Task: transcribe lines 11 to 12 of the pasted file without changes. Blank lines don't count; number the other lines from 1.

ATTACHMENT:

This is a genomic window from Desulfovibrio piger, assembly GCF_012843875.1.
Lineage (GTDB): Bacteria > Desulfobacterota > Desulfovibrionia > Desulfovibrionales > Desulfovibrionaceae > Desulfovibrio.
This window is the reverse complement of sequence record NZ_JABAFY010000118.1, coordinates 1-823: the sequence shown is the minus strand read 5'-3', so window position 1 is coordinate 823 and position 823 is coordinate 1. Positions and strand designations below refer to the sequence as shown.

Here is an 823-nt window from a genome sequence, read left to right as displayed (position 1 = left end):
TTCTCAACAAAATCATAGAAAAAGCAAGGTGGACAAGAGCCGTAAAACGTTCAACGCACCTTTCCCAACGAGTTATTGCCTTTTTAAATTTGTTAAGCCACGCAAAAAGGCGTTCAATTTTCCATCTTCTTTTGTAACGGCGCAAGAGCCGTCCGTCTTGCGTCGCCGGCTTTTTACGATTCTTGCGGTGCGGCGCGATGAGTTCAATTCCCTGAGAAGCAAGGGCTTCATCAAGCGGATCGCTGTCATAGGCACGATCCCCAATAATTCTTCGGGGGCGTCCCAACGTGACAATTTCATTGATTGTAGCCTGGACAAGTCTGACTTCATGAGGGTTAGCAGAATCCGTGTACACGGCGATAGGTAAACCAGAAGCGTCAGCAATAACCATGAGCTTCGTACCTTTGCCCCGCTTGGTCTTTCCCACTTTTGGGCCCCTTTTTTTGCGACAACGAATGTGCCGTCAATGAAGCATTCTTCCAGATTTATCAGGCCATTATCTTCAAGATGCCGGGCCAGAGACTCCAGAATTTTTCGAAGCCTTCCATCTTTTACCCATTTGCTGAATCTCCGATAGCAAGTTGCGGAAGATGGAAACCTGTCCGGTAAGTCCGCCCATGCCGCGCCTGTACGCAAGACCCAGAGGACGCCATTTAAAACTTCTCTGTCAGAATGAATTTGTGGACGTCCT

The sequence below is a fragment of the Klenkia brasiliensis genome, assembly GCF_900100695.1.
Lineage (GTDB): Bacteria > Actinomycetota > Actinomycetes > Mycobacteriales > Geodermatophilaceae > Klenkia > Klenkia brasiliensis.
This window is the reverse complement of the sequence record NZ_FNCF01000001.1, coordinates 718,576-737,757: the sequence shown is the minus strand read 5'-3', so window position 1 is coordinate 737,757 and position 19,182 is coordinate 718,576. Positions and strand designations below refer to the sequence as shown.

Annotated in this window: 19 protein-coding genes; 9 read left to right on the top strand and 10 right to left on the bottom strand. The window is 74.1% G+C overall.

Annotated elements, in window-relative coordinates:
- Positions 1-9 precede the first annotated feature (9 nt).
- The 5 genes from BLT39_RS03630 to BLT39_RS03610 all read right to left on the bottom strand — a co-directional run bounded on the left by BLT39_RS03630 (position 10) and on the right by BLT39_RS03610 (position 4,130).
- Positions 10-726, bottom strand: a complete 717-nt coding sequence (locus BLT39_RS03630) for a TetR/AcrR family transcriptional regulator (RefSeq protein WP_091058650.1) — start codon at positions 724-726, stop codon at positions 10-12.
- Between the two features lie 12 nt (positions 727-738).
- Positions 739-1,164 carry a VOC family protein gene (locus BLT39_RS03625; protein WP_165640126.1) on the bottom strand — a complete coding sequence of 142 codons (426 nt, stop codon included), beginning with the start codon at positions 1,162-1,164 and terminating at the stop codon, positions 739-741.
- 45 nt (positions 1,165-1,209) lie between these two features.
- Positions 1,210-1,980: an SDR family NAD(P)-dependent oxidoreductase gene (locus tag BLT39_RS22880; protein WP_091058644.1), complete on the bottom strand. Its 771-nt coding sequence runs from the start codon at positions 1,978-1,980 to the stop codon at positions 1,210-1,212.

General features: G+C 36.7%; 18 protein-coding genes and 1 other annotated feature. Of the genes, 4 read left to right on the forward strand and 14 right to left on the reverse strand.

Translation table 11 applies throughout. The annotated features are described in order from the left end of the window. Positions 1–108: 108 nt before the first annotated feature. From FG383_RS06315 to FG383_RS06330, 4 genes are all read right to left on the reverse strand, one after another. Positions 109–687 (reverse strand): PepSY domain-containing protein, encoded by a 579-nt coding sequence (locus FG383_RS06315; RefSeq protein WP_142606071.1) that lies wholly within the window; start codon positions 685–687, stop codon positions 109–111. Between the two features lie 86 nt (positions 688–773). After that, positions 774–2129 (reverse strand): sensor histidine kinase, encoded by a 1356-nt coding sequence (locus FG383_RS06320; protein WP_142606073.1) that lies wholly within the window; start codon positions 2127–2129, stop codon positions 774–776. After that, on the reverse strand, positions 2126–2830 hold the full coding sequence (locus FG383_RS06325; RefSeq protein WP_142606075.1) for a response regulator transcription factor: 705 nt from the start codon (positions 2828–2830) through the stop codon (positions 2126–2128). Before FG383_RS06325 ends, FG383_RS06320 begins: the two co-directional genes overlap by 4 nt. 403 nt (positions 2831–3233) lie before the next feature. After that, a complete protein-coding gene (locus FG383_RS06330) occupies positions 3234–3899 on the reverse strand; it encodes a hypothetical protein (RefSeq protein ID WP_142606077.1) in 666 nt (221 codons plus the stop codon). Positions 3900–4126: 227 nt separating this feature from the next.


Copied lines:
- Positions 1-9 precede the first annotated feature (9 nt).
- The 5 genes from BLT39_RS03630 to BLT39_RS03610 all read right to left on the bottom strand — a co-directional run bounded on the left by BLT39_RS03630 (position 10) and on the right by BLT39_RS03610 (position 4,130).